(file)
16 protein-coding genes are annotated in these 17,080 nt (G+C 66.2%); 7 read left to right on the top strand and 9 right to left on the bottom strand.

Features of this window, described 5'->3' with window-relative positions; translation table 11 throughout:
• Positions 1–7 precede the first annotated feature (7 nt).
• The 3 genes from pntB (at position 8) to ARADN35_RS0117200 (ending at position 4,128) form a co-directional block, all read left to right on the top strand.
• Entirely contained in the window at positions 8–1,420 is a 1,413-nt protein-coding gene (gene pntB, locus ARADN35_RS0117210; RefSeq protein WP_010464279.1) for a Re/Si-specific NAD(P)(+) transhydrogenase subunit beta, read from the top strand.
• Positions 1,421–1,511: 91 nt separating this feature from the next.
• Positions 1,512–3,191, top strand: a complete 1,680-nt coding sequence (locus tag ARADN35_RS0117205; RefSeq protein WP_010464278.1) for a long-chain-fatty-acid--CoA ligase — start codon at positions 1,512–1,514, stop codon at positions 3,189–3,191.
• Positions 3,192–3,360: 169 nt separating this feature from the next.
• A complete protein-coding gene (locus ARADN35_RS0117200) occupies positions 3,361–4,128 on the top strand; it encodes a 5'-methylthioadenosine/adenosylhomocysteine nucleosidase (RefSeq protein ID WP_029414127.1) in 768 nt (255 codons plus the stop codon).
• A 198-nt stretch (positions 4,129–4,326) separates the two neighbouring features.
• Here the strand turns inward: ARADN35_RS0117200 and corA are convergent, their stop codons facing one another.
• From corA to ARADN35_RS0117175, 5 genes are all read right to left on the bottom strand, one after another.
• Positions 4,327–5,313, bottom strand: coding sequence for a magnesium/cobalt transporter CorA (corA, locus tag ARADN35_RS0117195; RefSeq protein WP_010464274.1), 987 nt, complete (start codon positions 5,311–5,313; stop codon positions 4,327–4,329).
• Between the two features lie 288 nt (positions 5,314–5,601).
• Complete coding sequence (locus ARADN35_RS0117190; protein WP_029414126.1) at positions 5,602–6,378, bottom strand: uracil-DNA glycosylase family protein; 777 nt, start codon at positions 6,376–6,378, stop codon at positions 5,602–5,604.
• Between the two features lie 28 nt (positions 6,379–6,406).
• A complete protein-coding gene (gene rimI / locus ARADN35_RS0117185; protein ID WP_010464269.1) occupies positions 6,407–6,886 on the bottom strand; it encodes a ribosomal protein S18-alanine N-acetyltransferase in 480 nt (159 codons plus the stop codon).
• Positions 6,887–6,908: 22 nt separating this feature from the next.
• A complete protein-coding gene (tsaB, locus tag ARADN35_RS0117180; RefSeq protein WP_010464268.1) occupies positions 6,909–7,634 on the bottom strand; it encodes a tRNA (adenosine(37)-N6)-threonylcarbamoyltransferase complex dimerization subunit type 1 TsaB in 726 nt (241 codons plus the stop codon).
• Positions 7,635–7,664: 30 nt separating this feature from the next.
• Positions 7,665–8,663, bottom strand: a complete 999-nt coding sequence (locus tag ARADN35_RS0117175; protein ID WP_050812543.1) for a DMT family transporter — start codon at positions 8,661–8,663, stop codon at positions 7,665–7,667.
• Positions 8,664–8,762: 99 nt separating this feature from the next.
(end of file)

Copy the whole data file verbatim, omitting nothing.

16 protein-coding genes are annotated in these 17,080 nt (G+C 66.2%); 7 read left to right on the top strand and 9 right to left on the bottom strand.

Features of this window, described 5'->3' with window-relative positions; translation table 11 throughout:
• Positions 1–7 precede the first annotated feature (7 nt).
• The 3 genes from pntB (at position 8) to ARADN35_RS0117200 (ending at position 4,128) form a co-directional block, all read left to right on the top strand.
• Entirely contained in the window at positions 8–1,420 is a 1,413-nt protein-coding gene (gene pntB, locus ARADN35_RS0117210; RefSeq protein WP_010464279.1) for a Re/Si-specific NAD(P)(+) transhydrogenase subunit beta, read from the top strand.
• Positions 1,421–1,511: 91 nt separating this feature from the next.
• Positions 1,512–3,191, top strand: a complete 1,680-nt coding sequence (locus tag ARADN35_RS0117205; RefSeq protein WP_010464278.1) for a long-chain-fatty-acid--CoA ligase — start codon at positions 1,512–1,514, stop codon at positions 3,189–3,191.
• Positions 3,192–3,360: 169 nt separating this feature from the next.
• A complete protein-coding gene (locus ARADN35_RS0117200) occupies positions 3,361–4,128 on the top strand; it encodes a 5'-methylthioadenosine/adenosylhomocysteine nucleosidase (RefSeq protein ID WP_029414127.1) in 768 nt (255 codons plus the stop codon).
• A 198-nt stretch (positions 4,129–4,326) separates the two neighbouring features.
• Here the strand turns inward: ARADN35_RS0117200 and corA are convergent, their stop codons facing one another.
• From corA to ARADN35_RS0117175, 5 genes are all read right to left on the bottom strand, one after another.
• Positions 4,327–5,313, bottom strand: coding sequence for a magnesium/cobalt transporter CorA (corA, locus tag ARADN35_RS0117195; RefSeq protein WP_010464274.1), 987 nt, complete (start codon positions 5,311–5,313; stop codon positions 4,327–4,329).
• Between the two features lie 288 nt (positions 5,314–5,601).
• Complete coding sequence (locus ARADN35_RS0117190; protein WP_029414126.1) at positions 5,602–6,378, bottom strand: uracil-DNA glycosylase family protein; 777 nt, start codon at positions 6,376–6,378, stop codon at positions 5,602–5,604.
• Between the two features lie 28 nt (positions 6,379–6,406).
• A complete protein-coding gene (gene rimI / locus ARADN35_RS0117185; protein ID WP_010464269.1) occupies positions 6,407–6,886 on the bottom strand; it encodes a ribosomal protein S18-alanine N-acetyltransferase in 480 nt (159 codons plus the stop codon).
• Positions 6,887–6,908: 22 nt separating this feature from the next.
• A complete protein-coding gene (tsaB, locus tag ARADN35_RS0117180; RefSeq protein WP_010464268.1) occupies positions 6,909–7,634 on the bottom strand; it encodes a tRNA (adenosine(37)-N6)-threonylcarbamoyltransferase complex dimerization subunit type 1 TsaB in 726 nt (241 codons plus the stop codon).
• Positions 7,635–7,664: 30 nt separating this feature from the next.
• Positions 7,665–8,663, bottom strand: a complete 999-nt coding sequence (locus tag ARADN35_RS0117175; protein ID WP_050812543.1) for a DMT family transporter — start codon at positions 8,661–8,663, stop codon at positions 7,665–7,667.
• Positions 8,664–8,762: 99 nt separating this feature from the next.